Let us examine how Use Cases are defined in the context of a business, who uses a software system, and a developer (vendor), who supplies that software.
Use Cases are intended to capture the software requirements by identifying and describing the units of work (Use Cases) that are performed by the users, who are known as Actors. In this way, the behavior of the system is captured by analyzing how the Actors interact with the software in achieving their goals. (In layman’s terms, I sometimes describe Use Case analysis as understanding the problem.)
The business wants to describe Use Cases in terms that are familiar to it. Its Actors are named according to the roles within its organization. Its Use Cases are described according to the organization’s business processes. The actions and entities are named according to verbs and nouns that are specific to the business.
Meanwhile, the software developer wants to describe Use Cases in terms that can be generalized to the larger market for such software systems. Its Actors must be generalized to accommodate the many organizations that are typical within its market. Its Use Cases are described according to generalized business processes that are typical within the industry. The actions and entities are named according to abstract verbs and nouns that are not specific to the one particular deployment.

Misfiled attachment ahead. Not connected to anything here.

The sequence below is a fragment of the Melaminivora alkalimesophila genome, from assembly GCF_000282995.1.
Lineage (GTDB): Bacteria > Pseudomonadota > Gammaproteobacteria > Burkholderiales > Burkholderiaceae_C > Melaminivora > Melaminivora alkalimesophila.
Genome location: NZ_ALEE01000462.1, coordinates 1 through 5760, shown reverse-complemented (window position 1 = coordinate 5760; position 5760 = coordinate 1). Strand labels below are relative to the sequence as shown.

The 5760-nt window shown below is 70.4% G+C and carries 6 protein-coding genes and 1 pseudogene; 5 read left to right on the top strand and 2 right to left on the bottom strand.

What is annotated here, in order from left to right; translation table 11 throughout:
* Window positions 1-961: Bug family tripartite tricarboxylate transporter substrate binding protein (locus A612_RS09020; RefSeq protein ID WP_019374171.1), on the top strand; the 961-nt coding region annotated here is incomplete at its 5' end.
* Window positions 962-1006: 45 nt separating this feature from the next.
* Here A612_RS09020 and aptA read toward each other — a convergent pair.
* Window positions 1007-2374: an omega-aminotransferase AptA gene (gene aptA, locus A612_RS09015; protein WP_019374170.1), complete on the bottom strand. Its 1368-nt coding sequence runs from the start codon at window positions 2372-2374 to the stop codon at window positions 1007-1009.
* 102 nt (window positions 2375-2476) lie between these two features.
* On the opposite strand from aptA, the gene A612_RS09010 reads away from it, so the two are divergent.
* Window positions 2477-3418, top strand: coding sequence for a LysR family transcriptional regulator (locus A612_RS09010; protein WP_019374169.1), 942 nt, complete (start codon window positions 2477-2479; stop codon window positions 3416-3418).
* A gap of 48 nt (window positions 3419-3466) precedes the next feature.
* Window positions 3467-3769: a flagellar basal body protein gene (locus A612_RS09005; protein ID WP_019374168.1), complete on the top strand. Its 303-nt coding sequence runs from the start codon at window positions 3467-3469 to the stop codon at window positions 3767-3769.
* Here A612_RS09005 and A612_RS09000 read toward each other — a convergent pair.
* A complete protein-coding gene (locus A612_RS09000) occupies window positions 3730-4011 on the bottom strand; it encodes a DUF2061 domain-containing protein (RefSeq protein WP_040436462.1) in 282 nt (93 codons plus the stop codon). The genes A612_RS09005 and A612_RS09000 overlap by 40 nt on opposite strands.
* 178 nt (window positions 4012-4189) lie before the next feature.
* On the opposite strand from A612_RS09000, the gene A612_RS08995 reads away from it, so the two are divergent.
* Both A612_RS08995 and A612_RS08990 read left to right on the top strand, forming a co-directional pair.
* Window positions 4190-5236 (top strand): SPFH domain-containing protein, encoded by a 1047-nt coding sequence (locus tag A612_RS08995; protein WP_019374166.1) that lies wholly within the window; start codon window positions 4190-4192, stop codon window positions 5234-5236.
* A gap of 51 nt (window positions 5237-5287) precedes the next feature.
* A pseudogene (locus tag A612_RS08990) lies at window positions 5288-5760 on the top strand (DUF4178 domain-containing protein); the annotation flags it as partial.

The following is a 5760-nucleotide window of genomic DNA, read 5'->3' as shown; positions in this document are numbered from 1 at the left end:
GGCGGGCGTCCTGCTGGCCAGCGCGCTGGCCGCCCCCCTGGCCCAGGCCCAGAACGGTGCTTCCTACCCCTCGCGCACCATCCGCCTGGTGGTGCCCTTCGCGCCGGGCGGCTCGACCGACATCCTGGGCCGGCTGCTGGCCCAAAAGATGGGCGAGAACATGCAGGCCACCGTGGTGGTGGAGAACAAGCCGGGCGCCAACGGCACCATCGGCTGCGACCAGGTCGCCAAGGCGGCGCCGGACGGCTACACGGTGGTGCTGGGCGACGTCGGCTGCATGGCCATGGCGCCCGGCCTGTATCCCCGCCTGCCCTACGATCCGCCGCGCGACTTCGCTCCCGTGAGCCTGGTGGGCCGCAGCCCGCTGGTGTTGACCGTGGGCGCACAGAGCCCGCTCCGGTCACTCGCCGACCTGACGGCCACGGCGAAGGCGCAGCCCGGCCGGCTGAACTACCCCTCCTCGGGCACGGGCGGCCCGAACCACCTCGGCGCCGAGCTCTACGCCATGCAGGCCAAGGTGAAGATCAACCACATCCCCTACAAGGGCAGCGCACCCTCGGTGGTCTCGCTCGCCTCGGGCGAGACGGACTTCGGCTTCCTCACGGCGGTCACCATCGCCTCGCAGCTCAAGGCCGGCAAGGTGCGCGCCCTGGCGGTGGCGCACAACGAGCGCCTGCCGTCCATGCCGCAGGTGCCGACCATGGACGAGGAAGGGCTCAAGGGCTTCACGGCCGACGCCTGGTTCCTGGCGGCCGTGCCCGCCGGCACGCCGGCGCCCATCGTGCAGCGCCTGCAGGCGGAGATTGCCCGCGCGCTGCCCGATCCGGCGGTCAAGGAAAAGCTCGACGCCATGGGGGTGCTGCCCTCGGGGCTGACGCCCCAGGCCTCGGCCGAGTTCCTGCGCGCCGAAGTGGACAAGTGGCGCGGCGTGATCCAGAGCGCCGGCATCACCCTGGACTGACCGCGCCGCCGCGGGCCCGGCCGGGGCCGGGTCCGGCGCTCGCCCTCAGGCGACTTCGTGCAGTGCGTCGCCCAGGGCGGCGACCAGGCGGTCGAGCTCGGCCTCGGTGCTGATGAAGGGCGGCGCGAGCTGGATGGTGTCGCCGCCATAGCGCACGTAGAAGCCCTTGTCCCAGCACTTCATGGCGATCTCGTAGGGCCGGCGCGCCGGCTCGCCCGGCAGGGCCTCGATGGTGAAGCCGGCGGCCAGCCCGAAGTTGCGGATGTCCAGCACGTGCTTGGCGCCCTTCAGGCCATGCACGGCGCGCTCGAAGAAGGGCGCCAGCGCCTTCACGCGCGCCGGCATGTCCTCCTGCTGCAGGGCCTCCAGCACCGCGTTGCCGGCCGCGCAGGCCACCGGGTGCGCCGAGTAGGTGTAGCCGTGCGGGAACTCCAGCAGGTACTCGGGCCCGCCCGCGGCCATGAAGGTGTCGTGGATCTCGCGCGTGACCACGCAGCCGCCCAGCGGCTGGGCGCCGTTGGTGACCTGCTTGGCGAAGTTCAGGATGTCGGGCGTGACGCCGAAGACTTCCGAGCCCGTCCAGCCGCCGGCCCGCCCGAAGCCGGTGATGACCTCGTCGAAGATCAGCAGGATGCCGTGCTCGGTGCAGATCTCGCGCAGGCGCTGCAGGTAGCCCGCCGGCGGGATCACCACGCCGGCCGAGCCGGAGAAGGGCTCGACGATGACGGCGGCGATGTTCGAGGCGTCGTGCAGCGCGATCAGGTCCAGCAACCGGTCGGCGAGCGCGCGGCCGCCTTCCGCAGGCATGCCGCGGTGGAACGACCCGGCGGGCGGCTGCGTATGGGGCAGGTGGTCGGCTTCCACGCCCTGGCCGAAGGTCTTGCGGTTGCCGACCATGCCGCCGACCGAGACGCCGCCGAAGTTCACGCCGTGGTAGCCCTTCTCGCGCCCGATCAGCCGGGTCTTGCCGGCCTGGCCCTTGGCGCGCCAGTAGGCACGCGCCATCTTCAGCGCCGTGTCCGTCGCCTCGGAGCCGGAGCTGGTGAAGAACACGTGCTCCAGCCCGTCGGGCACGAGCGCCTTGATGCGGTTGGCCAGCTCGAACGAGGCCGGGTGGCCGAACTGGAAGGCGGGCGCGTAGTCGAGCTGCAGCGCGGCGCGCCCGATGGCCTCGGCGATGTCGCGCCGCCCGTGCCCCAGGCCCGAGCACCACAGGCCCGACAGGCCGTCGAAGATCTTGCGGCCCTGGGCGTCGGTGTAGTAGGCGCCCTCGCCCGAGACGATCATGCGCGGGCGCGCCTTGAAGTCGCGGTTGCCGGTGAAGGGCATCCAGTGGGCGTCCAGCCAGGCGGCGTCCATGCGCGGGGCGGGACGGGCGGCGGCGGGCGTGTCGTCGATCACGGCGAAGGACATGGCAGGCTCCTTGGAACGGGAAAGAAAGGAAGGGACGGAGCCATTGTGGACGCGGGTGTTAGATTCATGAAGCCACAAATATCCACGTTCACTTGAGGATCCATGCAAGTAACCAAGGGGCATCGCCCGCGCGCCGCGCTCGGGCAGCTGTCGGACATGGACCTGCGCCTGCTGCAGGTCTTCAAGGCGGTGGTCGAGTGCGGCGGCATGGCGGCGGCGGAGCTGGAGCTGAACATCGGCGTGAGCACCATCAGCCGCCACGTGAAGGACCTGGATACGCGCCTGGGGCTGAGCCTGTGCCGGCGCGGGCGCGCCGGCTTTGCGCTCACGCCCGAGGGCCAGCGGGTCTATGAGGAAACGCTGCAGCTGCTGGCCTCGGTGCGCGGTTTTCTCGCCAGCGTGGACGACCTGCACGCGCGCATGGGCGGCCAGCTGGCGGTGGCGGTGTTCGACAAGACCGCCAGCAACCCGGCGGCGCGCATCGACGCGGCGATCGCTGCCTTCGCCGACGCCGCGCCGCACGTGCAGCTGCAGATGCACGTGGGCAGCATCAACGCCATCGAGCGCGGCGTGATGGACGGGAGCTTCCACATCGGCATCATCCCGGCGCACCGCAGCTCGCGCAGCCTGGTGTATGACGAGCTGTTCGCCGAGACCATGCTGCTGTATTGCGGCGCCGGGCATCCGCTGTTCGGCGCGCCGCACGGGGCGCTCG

This difference in perspectives causes a communications gap. The business speaks in concretes that are specific to its organization. The developer speaks in abstractions that are generally applicable to the market. There may be a many-to-many relationship between the concretes identified by the business and the abstractions identified by the developer. The perspectives must be reconciled to allow the two parties to communicate effectively.
The abstractions provided by the developer become design elements to realize the business Use Cases.